Pacific Rim review: The Kaijus and Jaegers collide


When I was a kid, whenever I’d feel small or lonely, I’d look up at the stars and wonder if there was life up there. Turns out, I was looking in the wrong direction.

Audiences are given the premise and the movie begins. You are greeted with a short narrative of what led to the current fight between the invading beasts, known as “Kaiju”, and mankind’s achievement, the mechs known as “Jaeger”. There is never a dull moment, as you are thrown into the earth-shaking events and media coverage that spans the globe. And while not all conflicts are shown, they are alluded to. And before you know it, you are greeted to the story’s protagonist and the operations of a Jaeger.


Before I continue, if you have not read Robert Walker’s article on why you should take an interest in Pacific Rim, I suggest you check it out.

One thing that director Guillermo del Toro emphasizes is scale. Assisted by Guillermo Navarro, who assisted del Toro in Pan’s Labyrinth, there were various shots that perfectly captured the scale and action of these titanic scenes. While at the same time, Navarro was able to balance those epic shots with the framing of non-CGI characters and their relationships.


If you are enchanted by the Kaiju designs as much as you are enamored to those of the various Jaegers, you can thank Wayne Barlowe, who previously worked with del Toro on all his previous movies. Barlowe is a long-time concept artist who helped work on designs for Pan’s Labyrinth, Hellboy and currently, Pacific Rim. The ability Barlowe possesses to craft flesh into extraordinary shapes has infused del Toro’s vision towards majestic and horrific creatures in all their movies. And with Barlowe as the project’s lead creature designer, you can see the enthusiasm of the art team towards emulating Barlowe’s design aesthetics.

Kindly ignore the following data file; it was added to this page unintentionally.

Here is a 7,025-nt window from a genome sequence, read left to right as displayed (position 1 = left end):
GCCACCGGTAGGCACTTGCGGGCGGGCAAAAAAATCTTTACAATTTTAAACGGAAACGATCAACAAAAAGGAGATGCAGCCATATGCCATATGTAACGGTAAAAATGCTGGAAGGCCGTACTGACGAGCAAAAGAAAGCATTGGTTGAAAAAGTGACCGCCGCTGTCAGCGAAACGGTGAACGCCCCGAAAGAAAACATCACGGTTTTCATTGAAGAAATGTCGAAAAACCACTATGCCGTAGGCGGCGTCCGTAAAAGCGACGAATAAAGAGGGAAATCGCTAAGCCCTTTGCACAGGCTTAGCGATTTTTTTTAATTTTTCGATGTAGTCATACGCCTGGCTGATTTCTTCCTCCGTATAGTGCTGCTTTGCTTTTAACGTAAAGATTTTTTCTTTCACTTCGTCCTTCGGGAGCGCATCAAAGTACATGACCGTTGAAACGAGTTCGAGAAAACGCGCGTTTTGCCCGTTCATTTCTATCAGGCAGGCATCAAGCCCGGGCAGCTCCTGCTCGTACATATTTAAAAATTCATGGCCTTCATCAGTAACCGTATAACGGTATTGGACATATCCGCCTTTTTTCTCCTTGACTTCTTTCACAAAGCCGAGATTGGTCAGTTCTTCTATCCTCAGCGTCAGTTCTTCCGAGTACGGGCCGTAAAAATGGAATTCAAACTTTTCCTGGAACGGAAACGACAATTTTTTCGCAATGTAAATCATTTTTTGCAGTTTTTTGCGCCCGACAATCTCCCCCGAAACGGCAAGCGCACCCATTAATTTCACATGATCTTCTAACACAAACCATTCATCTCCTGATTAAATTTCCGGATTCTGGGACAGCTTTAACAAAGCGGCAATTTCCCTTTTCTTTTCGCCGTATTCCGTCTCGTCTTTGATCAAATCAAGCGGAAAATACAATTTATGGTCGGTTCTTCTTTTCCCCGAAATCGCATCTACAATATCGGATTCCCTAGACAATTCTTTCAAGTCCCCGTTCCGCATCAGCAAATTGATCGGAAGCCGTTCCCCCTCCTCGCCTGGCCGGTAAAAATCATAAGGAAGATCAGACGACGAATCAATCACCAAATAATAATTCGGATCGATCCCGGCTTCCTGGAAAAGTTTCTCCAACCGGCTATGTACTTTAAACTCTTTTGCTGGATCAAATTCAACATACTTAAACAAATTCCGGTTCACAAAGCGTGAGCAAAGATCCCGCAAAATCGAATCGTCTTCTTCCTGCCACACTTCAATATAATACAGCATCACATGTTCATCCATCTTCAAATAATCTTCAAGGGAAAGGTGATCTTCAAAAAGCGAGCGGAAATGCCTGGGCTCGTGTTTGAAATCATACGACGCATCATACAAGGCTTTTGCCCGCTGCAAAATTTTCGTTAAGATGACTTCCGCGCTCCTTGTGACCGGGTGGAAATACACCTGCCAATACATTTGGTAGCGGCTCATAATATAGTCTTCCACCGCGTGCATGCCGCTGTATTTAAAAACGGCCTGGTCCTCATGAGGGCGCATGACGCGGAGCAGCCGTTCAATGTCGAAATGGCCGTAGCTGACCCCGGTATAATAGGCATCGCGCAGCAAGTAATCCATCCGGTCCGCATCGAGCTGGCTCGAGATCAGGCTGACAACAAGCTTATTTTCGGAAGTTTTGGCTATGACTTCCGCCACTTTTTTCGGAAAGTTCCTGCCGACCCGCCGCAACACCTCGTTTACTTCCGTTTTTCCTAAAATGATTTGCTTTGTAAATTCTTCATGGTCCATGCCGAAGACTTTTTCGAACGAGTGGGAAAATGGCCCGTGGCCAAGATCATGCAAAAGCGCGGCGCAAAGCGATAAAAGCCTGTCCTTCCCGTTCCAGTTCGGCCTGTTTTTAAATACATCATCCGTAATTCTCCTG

pr2Let’s clear some things first…

So many nerds/geeks alike can call out, “Oh man, this looks like Evangelion!.” Yes and no. Another media-reviewer mentioned it was more like “Gundam”. Guillermo del Toro even states that he’s pulled from various influences in order to create Pacific Rim’s universe. Whether it’s the old monster flicks or anime, del Toro managed to successfully capture what is considered to be a love-letter to those classic Japanese genres.

And while some may find the script cheesy, let me be one of the first to say that the script captures the intended character archetypes and relationships well. Certain characters may be larger-than-life, like Idris Elba’s Stacker Pentecost, or too flamboyant, like Charlie Day’s Dr. Newton Geiszler, but none of them have awkward lines that are out of place. All of their dialog and actions truly fall within their character. And I’ll admit, the names of these characters definitely stand out!

What its not…

  • Don’t expect something that promises a lot of depth and double-play between characters. Although each main character has a situation they must overcome, none of them have multiple layers that get jumbled in the mess.
  • These characters don’t have multiple quirks that need to be resolved, they all have quirks that define them.